Increasing school segregation is leaving Dual Immersion programs without sufficient numbers of native English speakers to constitute a traditional Dual Immersion model. This study explored the academic language development practices three elementary teachers employed, in both Spanish and English, in a low-income, hypersegregated Dual Immersion program in which most of the students were Latino English learners. Research data included three months of classroom observations and monthly interviews with teachers in kindergarten through fourth grade. Findings revealed that teachers strategically implemented a variety of language development practices in both Spanish and English, such as choral practices, instructional conversations about language, and turn-and-talk. However, these practices did not seem to foster critical thinking. Integrating critical thinking and language development, rather than teaching them sequentially, is crucial in hypersegregated settings to prepare bilingual students for college and careers.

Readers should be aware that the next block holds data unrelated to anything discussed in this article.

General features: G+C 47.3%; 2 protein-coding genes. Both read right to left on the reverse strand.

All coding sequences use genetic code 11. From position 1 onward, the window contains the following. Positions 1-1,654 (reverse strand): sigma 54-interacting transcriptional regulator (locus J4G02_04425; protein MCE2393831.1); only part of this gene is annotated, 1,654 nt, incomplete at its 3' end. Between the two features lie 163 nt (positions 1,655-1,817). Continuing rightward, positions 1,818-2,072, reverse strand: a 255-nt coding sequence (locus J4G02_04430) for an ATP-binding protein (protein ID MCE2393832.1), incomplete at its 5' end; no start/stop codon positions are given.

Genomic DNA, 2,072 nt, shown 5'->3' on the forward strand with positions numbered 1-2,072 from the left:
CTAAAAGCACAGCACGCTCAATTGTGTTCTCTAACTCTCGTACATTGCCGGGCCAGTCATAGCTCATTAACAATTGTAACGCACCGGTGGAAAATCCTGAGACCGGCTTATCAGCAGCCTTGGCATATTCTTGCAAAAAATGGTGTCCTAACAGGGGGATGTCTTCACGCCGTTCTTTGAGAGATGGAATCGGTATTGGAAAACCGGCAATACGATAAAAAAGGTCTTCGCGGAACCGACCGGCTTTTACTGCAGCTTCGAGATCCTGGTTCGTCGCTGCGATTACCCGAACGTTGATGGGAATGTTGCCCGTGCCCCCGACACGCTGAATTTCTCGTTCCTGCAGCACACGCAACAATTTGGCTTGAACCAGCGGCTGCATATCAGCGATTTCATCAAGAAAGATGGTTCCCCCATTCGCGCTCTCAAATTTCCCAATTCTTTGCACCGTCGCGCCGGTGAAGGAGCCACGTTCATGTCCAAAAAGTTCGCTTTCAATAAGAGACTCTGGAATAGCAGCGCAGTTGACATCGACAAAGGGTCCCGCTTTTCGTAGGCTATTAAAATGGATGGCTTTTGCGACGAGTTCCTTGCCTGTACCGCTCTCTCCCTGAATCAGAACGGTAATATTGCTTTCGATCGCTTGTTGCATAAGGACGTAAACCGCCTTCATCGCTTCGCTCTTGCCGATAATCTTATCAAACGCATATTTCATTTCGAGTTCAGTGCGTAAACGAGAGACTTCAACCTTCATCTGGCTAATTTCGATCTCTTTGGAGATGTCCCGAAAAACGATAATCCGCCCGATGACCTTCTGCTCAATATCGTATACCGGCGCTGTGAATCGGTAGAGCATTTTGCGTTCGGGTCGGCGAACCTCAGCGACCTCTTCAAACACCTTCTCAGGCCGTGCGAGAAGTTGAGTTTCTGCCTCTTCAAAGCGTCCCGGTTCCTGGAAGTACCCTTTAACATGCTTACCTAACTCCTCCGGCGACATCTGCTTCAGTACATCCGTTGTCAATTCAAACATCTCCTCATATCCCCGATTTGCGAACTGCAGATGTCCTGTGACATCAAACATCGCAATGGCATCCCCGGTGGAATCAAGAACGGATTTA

Teacher Evaluation and Effectiveness
Dual Language Programs